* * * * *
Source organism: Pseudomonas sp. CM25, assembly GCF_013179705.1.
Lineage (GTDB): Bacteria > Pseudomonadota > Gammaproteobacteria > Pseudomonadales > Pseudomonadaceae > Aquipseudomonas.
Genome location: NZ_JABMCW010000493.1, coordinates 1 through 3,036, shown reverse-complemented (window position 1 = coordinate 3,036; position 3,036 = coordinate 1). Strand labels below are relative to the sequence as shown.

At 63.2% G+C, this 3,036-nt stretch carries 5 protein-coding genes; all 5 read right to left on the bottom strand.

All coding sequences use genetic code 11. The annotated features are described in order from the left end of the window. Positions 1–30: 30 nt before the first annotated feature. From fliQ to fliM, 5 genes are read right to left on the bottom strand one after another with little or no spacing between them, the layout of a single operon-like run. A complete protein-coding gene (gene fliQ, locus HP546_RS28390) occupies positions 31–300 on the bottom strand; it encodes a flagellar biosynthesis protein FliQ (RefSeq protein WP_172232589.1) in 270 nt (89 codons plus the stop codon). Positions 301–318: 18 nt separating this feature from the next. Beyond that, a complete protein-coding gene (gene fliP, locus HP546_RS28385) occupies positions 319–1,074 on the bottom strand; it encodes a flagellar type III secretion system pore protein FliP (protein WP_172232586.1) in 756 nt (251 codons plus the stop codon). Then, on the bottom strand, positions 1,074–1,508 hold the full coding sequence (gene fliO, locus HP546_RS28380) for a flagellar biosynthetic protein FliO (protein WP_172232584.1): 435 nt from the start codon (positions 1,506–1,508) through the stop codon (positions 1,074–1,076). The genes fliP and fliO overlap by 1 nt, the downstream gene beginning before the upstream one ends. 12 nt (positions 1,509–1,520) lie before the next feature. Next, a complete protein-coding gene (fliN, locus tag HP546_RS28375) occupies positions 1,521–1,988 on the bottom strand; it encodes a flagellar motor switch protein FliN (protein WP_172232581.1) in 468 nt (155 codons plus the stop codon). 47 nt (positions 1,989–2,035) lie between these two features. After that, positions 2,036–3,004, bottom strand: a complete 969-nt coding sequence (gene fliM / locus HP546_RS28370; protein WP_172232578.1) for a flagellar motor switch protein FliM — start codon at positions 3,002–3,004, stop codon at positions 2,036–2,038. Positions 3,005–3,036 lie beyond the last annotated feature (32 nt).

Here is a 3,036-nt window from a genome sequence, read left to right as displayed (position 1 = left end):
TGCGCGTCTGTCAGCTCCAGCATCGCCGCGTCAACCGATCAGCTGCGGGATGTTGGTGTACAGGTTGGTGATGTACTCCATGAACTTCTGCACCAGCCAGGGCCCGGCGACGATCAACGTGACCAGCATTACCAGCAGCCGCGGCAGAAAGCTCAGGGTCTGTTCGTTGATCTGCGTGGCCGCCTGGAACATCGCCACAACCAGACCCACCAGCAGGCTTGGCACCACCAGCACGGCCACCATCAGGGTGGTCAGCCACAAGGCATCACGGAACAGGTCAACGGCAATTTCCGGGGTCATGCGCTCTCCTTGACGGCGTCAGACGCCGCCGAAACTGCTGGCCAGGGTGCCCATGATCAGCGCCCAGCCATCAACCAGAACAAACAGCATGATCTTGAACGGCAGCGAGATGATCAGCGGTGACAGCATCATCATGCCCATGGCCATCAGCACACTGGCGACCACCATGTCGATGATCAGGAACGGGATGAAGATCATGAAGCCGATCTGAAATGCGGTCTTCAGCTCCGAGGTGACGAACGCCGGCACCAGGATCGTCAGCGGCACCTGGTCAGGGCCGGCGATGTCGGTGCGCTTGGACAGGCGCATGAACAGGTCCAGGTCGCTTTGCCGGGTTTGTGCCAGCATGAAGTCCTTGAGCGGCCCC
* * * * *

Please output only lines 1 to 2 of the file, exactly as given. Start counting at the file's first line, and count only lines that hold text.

Source organism: Pseudomonas sp. CM25, assembly GCF_013179705.1.
Lineage (GTDB): Bacteria > Pseudomonadota > Gammaproteobacteria > Pseudomonadales > Pseudomonadaceae > Aquipseudomonas.